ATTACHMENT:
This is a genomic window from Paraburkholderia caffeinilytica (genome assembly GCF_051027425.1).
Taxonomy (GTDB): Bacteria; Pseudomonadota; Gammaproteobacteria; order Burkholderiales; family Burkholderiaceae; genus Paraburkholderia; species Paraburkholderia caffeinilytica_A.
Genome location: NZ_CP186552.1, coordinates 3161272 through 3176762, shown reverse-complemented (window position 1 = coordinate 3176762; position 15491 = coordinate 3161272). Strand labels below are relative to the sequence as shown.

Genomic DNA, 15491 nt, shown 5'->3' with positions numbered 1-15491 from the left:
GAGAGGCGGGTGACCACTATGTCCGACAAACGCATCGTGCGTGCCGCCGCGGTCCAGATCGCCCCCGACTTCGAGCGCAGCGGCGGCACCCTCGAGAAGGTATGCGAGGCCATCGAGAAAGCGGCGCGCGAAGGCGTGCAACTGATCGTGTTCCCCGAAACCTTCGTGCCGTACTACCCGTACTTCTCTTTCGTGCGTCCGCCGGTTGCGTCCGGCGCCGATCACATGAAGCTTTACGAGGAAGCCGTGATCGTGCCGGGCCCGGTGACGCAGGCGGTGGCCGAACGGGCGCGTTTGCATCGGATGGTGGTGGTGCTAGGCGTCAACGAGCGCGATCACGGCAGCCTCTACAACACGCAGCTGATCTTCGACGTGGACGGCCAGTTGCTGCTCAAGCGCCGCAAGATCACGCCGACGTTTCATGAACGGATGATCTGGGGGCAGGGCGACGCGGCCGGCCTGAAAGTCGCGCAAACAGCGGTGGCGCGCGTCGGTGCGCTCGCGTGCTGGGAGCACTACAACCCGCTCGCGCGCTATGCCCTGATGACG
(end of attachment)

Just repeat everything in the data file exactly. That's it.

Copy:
This is a genomic window from Paraburkholderia caffeinilytica (genome assembly GCF_051027425.1).
Taxonomy (GTDB): Bacteria; Pseudomonadota; Gammaproteobacteria; order Burkholderiales; family Burkholderiaceae; genus Paraburkholderia; species Paraburkholderia caffeinilytica_A.
Genome location: NZ_CP186552.1, coordinates 3161272 through 3176762, shown reverse-complemented (window position 1 = coordinate 3176762; position 15491 = coordinate 3161272). Strand labels below are relative to the sequence as shown.

Genomic DNA, 15491 nt, shown 5'->3' with positions numbered 1-15491 from the left:
GAGAGGCGGGTGACCACTATGTCCGACAAACGCATCGTGCGTGCCGCCGCGGTCCAGATCGCCCCCGACTTCGAGCGCAGCGGCGGCACCCTCGAGAAGGTATGCGAGGCCATCGAGAAAGCGGCGCGCGAAGGCGTGCAACTGATCGTGTTCCCCGAAACCTTCGTGCCGTACTACCCGTACTTCTCTTTCGTGCGTCCGCCGGTTGCGTCCGGCGCCGATCACATGAAGCTTTACGAGGAAGCCGTGATCGTGCCGGGCCCGGTGACGCAGGCGGTGGCCGAACGGGCGCGTTTGCATCGGATGGTGGTGGTGCTAGGCGTCAACGAGCGCGATCACGGCAGCCTCTACAACACGCAGCTGATCTTCGACGTGGACGGCCAGTTGCTGCTCAAGCGCCGCAAGATCACGCCGACGTTTCATGAACGGATGATCTGGGGGCAGGGCGACGCGGCCGGCCTGAAAGTCGCGCAAACAGCGGTGGCGCGCGTCGGTGCGCTCGCGTGCTGGGAGCACTACAACCCGCTCGCGCGCTATGCCCTGATGACG